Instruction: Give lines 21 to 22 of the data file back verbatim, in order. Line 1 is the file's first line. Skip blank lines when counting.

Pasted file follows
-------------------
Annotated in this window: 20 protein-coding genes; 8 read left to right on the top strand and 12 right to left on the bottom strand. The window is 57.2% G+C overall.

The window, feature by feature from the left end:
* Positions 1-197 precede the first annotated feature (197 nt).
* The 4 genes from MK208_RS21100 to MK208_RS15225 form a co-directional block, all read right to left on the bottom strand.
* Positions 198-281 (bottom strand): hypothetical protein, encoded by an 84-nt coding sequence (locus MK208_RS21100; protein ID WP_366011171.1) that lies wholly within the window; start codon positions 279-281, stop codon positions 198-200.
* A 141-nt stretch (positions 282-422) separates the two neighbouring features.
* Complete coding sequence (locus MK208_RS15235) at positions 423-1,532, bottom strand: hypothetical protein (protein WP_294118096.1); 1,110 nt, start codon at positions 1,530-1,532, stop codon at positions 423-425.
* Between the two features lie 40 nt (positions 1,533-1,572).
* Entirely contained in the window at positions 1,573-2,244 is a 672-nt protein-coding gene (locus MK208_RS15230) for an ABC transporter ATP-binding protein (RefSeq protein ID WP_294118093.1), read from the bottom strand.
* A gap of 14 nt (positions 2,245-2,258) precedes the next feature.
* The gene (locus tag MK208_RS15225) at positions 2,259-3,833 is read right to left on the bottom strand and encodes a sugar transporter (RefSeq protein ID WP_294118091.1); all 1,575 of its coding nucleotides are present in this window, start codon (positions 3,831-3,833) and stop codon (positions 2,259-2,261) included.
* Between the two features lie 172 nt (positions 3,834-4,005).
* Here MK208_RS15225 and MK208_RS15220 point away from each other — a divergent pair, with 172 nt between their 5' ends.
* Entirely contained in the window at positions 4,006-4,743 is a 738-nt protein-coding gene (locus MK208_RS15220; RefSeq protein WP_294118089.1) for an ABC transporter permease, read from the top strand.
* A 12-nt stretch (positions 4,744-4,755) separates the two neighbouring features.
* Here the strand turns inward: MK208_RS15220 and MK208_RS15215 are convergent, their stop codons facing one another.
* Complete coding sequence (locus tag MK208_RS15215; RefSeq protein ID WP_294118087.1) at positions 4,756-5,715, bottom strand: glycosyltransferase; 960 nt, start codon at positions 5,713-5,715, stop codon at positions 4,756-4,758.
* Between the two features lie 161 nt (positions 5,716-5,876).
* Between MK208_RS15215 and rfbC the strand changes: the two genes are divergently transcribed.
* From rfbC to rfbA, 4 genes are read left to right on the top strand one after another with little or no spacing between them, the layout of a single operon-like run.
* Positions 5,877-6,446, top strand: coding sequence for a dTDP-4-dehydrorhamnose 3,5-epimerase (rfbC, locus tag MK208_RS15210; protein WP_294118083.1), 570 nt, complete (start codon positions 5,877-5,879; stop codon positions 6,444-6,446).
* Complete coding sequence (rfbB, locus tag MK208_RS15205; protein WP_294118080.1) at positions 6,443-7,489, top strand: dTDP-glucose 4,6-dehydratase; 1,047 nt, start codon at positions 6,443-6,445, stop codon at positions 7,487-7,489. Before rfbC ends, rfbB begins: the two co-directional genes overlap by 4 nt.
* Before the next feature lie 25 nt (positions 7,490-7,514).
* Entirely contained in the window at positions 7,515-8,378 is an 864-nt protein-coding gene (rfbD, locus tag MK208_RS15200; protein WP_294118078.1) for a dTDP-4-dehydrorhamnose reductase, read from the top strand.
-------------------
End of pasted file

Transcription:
* Positions 5,877-6,446, top strand: coding sequence for a dTDP-4-dehydrorhamnose 3,5-epimerase (rfbC, locus tag MK208_RS15210; protein WP_294118083.1), 570 nt, complete (start codon positions 5,877-5,879; stop codon positions 6,444-6,446).
* Complete coding sequence (rfbB, locus tag MK208_RS15205; protein WP_294118080.1) at positions 6,443-7,489, top strand: dTDP-glucose 4,6-dehydratase; 1,047 nt, start codon at positions 6,443-6,445, stop codon at positions 7,487-7,489. Before rfbC ends, rfbB begins: the two co-directional genes overlap by 4 nt.